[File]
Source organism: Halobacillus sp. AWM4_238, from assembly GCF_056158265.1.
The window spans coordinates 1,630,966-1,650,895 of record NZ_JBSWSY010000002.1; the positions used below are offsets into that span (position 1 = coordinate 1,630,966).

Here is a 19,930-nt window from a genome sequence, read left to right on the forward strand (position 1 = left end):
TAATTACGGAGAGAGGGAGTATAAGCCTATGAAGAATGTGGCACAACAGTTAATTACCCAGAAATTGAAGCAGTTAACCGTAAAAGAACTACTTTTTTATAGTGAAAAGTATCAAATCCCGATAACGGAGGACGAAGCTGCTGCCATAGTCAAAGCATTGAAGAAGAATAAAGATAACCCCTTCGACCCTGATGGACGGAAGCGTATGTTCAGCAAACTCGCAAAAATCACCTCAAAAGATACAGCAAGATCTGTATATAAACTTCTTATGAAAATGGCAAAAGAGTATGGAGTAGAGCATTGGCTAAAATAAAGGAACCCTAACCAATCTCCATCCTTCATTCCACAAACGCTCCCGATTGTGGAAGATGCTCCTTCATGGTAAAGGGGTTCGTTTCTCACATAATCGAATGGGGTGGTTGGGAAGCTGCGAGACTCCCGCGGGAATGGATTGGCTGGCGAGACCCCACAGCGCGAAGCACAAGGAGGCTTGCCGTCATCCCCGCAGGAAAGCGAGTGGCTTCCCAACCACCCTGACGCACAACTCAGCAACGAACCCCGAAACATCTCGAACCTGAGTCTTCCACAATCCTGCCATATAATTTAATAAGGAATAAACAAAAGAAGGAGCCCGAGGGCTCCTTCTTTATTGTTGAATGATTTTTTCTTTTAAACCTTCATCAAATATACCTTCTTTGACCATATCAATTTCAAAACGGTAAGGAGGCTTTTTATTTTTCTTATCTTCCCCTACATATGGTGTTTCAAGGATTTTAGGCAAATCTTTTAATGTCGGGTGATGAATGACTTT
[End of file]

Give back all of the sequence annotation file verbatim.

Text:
Source organism: Halobacillus sp. AWM4_238, from assembly GCF_056158265.1.
The window spans coordinates 1,630,966-1,650,895 of record NZ_JBSWSY010000002.1; the positions used below are offsets into that span (position 1 = coordinate 1,630,966).

Here is a 19,930-nt window from a genome sequence, read left to right on the forward strand (position 1 = left end):
TAATTACGGAGAGAGGGAGTATAAGCCTATGAAGAATGTGGCACAACAGTTAATTACCCAGAAATTGAAGCAGTTAACCGTAAAAGAACTACTTTTTTATAGTGAAAAGTATCAAATCCCGATAACGGAGGACGAAGCTGCTGCCATAGTCAAAGCATTGAAGAAGAATAAAGATAACCCCTTCGACCCTGATGGACGGAAGCGTATGTTCAGCAAACTCGCAAAAATCACCTCAAAAGATACAGCAAGATCTGTATATAAACTTCTTATGAAAATGGCAAAAGAGTATGGAGTAGAGCATTGGCTAAAATAAAGGAACCCTAACCAATCTCCATCCTTCATTCCACAAACGCTCCCGATTGTGGAAGATGCTCCTTCATGGTAAAGGGGTTCGTTTCTCACATAATCGAATGGGGTGGTTGGGAAGCTGCGAGACTCCCGCGGGAATGGATTGGCTGGCGAGACCCCACAGCGCGAAGCACAAGGAGGCTTGCCGTCATCCCCGCAGGAAAGCGAGTGGCTTCCCAACCACCCTGACGCACAACTCAGCAACGAACCCCGAAACATCTCGAACCTGAGTCTTCCACAATCCTGCCATATAATTTAATAAGGAATAAACAAAAGAAGGAGCCCGAGGGCTCCTTCTTTATTGTTGAATGATTTTTTCTTTTAAACCTTCATCAAATATACCTTCTTTGACCATATCAATTTCAAAACGGTAAGGAGGCTTTTTATTTTTCTTATCTTCCCCTACATATGGTGTTTCAAGGATTTTAGGCAAATCTTTTAATGTCGGGTGATGAATGACTTT